Once you have started VoTT in your choice location (locally installed, built from source, or cloud server), you can go ahead and start your labeling project.
New Project. And fill in the relevant fields:
Source Connection map to the folder on your drive that contains the raw image dataset.
Once you have kicked off your project, you will see your images in the tool, ready for labeling.
How to Use VoTT Labeling Shortcuts
In order to label a dataset quickly, you will want to leverage the shortcuts available in VoTT.
You can draw a box just by clicking and dragging. You can also start a box by typing capital R on the keyboard.
Your class labels will be hot-keyed, so you can just hit the number hotkey to automatically match the box to the correct class.
You can move through images by using the arrow keys.
Ctrl or Cmd + S saves your progress.
VoTT Labeling Best Practices
When you are labeling images in VoTT, keep these best practices in mind. Ultimately, you are thinking downstream for your modeling task. Any errant annotations or ambiguities should be resolved through your labeling process.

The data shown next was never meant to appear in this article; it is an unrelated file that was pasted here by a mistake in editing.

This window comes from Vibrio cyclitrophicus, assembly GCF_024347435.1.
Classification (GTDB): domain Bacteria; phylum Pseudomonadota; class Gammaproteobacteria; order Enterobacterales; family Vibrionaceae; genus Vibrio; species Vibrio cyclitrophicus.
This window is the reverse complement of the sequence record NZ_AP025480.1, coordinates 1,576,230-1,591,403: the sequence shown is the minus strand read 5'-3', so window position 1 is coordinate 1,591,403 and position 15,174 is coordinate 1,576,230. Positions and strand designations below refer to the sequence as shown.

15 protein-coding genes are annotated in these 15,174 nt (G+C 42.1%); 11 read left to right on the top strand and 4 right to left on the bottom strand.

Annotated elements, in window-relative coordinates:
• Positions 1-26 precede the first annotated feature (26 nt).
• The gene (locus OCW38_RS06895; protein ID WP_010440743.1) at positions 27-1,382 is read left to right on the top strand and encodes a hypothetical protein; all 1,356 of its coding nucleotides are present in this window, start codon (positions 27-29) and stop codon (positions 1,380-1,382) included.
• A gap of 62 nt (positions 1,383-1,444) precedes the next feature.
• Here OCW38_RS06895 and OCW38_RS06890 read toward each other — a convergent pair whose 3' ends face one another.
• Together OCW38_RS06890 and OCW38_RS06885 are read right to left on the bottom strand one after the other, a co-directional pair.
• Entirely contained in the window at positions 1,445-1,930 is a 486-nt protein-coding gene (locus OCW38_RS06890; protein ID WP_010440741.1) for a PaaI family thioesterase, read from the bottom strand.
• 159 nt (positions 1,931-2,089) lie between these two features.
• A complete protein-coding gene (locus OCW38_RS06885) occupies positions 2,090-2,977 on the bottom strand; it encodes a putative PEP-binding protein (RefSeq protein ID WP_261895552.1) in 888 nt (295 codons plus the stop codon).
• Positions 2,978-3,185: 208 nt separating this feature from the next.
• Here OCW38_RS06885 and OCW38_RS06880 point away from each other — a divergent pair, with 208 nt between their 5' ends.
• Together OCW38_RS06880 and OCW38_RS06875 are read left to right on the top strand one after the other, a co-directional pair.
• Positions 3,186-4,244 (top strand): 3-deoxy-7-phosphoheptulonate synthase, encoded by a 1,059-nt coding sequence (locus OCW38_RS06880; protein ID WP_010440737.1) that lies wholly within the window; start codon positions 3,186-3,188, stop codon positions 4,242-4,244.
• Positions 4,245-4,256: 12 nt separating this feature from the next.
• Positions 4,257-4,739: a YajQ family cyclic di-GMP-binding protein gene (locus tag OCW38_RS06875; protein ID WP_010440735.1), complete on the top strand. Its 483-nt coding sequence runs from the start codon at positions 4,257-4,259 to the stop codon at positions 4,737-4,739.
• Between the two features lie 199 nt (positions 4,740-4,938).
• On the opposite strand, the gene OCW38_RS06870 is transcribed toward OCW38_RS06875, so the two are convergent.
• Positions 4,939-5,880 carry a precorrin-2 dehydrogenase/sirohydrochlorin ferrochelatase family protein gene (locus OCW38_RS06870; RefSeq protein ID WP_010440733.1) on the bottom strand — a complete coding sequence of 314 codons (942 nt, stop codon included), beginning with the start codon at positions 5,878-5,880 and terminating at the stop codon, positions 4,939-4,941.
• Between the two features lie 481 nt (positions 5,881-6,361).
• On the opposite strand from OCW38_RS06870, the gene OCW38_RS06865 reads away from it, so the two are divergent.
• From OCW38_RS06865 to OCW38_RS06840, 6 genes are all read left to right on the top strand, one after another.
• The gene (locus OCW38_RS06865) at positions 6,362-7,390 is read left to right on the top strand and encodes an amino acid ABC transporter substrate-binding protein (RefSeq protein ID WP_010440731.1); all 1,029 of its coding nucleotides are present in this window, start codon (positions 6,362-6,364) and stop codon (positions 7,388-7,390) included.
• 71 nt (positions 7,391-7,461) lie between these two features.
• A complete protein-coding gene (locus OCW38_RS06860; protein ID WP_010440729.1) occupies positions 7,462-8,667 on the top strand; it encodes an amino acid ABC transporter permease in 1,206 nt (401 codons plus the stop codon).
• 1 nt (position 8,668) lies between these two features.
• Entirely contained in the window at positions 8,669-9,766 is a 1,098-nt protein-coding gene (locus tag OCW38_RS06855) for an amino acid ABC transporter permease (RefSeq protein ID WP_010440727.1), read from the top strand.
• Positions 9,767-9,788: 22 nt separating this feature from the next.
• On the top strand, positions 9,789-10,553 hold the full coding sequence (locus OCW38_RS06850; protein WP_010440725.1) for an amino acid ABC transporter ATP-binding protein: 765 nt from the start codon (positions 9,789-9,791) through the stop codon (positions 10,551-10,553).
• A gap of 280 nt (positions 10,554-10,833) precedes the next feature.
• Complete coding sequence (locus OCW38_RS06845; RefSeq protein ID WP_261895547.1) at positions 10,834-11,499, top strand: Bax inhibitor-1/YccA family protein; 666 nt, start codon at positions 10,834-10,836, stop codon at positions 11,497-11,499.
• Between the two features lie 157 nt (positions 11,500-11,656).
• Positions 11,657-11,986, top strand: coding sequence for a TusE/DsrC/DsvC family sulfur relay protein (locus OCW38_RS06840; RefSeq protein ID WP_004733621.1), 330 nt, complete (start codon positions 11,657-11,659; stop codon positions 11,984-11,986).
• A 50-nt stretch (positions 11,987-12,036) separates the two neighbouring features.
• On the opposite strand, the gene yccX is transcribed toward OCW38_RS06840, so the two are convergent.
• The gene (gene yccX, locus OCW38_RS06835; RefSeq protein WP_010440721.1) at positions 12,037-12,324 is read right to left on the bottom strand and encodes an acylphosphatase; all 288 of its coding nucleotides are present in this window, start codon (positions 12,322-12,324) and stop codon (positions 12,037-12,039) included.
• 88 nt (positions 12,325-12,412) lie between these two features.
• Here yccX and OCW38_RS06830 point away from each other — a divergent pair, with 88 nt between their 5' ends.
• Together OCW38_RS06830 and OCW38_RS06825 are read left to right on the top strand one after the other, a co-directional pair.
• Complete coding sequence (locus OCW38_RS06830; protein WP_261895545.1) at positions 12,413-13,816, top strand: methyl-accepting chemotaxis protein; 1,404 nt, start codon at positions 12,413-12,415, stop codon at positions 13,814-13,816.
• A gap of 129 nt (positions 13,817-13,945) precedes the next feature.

1) Label around the entire object
2) Keep bounding boxes tight to the object
3) Label occluded objects by drawing a box around the whole object
4) Label objects that are partially out of frame
5) Beware of choosing class labels that often overlap
Exporting Data from VoTT
Once your dataset is fully labeled, you can hit Ctrl or Cmd + S to save your progress.
Navigate to the export button one the left side of the tool.
Choose the annotation format you would like to export in
Provider. We recommend outputting
Pascal VOC and then loading into Roboflow for dataset conversion to any annotation format. Each model uses a specific object detection annotation format so you will need to convert your VOC XML files to another format.
Save Export Settings.
Finally, to export your dataset, click the export button in the top pane. The dataset will export to the location you provided when you set up the dataset.
How Does VoTT Compare to Roboflow?
When deciding whether to launch your annotation project in VoTT, it is worth considering VoTT's strengths and weaknesses relative to Roboflow:
Use Your Labeled Dataset from VoTT
Once you have labeled your dataset in VoTT, we recommend uploading your dataset in Pascal VOC format to Roboflow. From there, you can check the health of your computer vision dataset, manage class labels, export to any dataset format, and use state of the art computer vision models.
With Roboflow, you can generate artificial training data so you can spend less time collecting and labeling, and more time training and deploying your computer vision model. Data augmentation strategies in Roboflow include flipping images, random cropping, creating synthetic computer vision data, and much, much more.
Depending on the model you choose to train, you may need to convert your VoTT dataset into other formats. We make it easy (and free) to convert VoTT to 15 other formats from JSON or CSV. Popular conversion are to CreateML, OpenAI CLIP, YOLOv4, and COCO.